Prevalence of Smoking and Obesity Among U.S. Cancer Survivors: Estimates From the National Health Interview Survey, 2008–2012
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Prevalence of Smoking and Obesity Among U.S. Cancer Survivors: Estimates From the National Health Interview Survey, 2008–2012

  • Published Date:

    Jul 01 2016

  • Source:
    Oncol Nurs Forum. 43(4):436-441.
  • Language:
    English
Filetype[PDF-313.36 KB]


Details:
  • Alternative Title:
    Oncol Nurs Forum
  • Description:
    Purpose/Objectives To describe smoking and obesity prevalence among male and female cancer survivors in the United States. Design Cross-sectional survey. Setting Household interviews. Sample 9,753 survey respondents who reported ever having a malignancy, excluding nonmelanoma skin cancers. Methods Data from the National Health Interview Survey (2008–2012) were used to calculate weighted smoking status prevalence estimates. Cross-tabulations of smoking and weight status were produced, along with Wald chi-square tests and linear contrasts. Main Research Variables Cancer history, smoking status, obesity status, gender, age, and age at diagnosis. Findings Seventeen percent of cancer survivors reported current smoking. Female survivors had higher rates of current smoking than males, particularly in the youngest age category. Male survivors who currently smoked had lower obesity prevalence rates than males who previously smoked or never smoked. Among female survivors, 31% were obese and no significant differences were seen in obesity prevalence by smoking status for all ages combined. Conclusions The findings highlight the variation in smoking status and weight by age and gender. Smoking interventions may need to be targeted to address barriers specific to subgroups of cancer survivors. Implications for Nursing Nurses can be instrumental in ensuring that survivors receive comprehensive approaches to address both weight and tobacco use to avoid trading one risk for another.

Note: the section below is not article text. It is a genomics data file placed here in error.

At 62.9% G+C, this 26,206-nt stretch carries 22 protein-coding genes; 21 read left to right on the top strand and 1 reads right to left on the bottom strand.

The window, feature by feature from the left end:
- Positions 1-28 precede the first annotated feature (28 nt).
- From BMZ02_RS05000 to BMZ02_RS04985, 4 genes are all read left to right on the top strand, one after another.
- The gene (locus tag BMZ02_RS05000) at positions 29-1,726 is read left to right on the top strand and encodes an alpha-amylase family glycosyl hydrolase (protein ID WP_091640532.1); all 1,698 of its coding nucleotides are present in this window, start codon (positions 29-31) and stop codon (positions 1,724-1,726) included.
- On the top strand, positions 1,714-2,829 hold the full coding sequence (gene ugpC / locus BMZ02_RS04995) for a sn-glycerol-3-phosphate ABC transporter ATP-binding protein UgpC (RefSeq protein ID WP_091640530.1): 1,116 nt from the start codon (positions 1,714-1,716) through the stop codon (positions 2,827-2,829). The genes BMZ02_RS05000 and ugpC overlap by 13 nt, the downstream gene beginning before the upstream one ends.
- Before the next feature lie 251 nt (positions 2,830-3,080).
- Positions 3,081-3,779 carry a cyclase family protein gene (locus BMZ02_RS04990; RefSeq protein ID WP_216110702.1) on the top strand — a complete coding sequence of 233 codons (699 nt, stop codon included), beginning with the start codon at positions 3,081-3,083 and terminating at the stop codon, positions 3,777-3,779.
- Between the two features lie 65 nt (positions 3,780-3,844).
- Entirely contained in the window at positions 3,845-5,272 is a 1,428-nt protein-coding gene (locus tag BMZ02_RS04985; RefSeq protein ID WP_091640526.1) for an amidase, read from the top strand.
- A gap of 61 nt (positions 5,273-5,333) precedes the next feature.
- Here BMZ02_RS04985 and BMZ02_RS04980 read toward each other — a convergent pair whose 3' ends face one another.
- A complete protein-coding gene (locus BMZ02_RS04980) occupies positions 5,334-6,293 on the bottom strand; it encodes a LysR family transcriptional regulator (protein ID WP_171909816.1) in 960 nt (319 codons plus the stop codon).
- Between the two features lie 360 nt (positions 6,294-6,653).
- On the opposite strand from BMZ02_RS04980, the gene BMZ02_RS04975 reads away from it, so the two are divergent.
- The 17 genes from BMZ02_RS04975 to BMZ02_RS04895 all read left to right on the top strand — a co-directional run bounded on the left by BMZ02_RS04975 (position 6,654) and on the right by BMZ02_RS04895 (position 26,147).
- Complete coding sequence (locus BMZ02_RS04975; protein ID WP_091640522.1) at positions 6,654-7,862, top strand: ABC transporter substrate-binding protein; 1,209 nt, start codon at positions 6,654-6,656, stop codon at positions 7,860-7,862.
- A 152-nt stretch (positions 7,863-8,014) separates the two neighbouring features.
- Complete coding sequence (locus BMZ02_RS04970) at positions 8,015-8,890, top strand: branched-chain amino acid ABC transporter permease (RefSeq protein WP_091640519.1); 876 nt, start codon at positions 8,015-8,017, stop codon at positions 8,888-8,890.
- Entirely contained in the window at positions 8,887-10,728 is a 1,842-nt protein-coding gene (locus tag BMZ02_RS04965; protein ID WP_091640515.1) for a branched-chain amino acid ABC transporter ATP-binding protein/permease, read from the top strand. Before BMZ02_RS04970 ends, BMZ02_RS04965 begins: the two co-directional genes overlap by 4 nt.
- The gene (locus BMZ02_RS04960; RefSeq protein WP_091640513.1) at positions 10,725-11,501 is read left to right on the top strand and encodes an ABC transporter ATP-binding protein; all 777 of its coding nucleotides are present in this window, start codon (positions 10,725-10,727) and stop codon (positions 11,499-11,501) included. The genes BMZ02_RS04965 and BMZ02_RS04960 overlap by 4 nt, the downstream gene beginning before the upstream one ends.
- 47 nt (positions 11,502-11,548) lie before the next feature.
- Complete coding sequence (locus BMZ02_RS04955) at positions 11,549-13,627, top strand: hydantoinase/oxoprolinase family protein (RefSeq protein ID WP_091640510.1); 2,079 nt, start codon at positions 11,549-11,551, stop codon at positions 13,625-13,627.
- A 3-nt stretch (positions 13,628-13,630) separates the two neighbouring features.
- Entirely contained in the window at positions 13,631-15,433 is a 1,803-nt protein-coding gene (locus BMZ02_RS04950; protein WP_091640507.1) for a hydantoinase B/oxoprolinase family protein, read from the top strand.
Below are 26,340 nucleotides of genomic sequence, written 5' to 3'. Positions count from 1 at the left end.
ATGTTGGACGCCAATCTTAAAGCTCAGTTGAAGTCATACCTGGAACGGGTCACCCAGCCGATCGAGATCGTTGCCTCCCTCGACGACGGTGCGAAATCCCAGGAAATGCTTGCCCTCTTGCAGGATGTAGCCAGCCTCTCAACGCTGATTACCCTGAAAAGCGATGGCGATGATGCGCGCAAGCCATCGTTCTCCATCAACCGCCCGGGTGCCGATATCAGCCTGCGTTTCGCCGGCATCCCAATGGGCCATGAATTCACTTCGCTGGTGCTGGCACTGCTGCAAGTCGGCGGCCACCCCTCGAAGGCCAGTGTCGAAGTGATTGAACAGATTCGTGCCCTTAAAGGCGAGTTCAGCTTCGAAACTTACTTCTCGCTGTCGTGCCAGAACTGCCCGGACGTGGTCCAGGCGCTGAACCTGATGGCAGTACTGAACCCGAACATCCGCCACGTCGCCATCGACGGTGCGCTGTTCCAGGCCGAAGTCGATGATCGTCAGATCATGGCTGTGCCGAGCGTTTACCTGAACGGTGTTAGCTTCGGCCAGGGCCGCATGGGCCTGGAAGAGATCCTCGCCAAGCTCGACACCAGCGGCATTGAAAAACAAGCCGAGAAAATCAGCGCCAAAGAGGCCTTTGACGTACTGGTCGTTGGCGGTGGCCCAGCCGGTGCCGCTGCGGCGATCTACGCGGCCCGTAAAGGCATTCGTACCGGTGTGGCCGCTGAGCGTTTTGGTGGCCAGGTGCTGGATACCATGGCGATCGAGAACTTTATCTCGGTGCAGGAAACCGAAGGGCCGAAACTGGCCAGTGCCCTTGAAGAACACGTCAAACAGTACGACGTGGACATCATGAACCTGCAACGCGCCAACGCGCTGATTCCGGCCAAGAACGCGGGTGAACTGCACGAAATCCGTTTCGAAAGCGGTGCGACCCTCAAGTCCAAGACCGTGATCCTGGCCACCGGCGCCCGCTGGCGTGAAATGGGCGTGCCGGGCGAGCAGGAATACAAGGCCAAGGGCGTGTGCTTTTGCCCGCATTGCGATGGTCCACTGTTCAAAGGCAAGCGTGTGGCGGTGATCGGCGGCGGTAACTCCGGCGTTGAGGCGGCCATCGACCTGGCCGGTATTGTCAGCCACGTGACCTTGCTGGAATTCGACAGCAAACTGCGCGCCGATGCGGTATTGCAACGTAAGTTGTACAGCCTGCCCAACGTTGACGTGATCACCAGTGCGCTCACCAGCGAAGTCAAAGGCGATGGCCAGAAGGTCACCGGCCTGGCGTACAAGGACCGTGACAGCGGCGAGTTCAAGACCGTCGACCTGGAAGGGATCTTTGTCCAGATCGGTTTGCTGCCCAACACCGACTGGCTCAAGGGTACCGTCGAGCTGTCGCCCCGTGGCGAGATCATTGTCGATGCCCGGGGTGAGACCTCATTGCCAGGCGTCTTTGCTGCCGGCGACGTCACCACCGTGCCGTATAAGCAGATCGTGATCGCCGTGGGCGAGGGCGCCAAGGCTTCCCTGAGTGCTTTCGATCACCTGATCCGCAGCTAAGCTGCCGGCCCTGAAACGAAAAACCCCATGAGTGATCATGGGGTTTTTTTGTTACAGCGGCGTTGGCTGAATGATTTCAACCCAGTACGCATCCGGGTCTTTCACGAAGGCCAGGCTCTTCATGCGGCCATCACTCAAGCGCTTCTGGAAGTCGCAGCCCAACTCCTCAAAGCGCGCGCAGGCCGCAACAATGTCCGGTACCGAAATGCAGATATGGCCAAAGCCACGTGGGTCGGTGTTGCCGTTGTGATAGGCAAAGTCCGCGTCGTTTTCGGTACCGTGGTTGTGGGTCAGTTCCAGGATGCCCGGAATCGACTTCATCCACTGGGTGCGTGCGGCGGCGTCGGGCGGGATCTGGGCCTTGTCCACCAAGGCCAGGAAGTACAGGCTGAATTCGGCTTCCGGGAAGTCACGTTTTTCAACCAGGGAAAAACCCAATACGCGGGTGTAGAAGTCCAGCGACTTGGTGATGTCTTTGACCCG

• Pubmed ID:
    27314186
  • Pubmed Central ID:
    PMC5664913
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